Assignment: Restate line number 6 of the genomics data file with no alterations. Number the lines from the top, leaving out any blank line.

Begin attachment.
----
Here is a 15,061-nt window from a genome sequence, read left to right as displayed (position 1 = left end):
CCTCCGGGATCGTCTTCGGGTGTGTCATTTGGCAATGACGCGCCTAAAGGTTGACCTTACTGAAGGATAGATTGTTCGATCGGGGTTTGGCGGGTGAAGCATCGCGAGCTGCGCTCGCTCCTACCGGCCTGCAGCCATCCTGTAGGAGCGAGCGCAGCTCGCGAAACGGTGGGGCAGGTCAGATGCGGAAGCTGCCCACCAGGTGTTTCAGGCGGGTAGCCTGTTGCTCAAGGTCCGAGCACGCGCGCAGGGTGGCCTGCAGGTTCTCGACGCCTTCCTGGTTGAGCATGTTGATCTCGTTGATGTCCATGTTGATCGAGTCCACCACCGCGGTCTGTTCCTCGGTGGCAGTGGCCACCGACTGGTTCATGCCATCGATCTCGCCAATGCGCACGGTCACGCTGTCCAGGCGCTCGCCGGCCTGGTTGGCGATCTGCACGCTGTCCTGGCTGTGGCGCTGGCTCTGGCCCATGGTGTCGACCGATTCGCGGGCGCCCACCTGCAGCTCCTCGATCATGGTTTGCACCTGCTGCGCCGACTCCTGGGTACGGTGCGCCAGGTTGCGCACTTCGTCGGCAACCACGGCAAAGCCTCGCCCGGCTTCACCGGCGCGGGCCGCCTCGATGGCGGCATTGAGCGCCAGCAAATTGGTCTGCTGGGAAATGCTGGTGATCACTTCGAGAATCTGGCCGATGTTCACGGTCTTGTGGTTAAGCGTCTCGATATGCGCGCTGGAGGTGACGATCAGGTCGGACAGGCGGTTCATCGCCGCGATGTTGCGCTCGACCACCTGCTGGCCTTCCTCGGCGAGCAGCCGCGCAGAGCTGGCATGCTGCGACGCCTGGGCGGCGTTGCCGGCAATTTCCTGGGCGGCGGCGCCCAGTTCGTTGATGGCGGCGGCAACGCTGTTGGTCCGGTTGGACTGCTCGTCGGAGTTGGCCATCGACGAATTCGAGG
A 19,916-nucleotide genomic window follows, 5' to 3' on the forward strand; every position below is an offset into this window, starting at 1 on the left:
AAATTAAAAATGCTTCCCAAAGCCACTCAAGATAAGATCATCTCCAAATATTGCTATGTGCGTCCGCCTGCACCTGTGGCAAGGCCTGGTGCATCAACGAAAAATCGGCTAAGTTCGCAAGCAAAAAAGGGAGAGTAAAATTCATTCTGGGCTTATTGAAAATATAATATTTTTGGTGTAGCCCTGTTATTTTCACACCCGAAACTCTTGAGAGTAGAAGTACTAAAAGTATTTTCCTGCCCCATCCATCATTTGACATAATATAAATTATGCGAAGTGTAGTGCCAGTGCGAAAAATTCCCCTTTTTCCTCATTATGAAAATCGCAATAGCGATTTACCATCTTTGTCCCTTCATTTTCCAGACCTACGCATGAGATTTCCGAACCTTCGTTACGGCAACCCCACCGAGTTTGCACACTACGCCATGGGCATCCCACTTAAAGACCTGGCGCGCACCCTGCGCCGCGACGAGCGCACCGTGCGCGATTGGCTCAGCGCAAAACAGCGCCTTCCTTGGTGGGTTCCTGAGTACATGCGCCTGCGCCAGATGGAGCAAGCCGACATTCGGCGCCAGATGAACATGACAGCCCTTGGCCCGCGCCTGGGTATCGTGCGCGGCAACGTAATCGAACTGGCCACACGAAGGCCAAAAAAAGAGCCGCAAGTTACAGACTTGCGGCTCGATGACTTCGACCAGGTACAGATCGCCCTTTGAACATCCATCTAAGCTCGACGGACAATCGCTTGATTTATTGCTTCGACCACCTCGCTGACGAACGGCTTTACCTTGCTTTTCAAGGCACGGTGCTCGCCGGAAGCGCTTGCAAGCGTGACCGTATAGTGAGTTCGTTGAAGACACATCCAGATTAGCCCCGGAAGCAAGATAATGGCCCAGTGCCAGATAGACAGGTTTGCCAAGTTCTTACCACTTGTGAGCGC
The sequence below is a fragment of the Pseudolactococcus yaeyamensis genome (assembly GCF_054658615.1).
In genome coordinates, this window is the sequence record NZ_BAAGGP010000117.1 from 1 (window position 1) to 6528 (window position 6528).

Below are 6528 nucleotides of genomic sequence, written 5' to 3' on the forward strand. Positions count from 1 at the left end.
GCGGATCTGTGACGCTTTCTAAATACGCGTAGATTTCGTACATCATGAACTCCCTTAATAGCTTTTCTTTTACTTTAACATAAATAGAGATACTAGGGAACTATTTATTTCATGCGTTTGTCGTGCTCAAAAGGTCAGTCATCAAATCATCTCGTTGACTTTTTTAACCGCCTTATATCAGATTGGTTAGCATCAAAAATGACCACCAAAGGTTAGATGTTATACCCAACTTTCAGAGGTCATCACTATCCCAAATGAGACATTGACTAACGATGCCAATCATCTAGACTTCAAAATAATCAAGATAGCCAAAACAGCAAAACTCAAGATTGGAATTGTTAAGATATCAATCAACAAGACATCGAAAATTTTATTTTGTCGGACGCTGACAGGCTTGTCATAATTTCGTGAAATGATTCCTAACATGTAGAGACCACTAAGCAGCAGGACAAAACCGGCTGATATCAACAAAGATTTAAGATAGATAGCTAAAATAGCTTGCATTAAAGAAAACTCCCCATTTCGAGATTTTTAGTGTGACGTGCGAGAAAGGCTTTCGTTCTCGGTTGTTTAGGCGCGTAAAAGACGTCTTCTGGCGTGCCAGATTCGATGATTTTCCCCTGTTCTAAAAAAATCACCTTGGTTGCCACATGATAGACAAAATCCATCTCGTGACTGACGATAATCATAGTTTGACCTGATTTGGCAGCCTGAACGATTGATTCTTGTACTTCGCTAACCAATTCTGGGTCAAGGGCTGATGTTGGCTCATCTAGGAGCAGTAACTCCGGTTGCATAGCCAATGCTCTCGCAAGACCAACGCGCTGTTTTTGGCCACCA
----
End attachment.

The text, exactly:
In genome coordinates, this window is the sequence record NZ_BAAGGP010000117.1 from 1 (window position 1) to 6528 (window position 6528).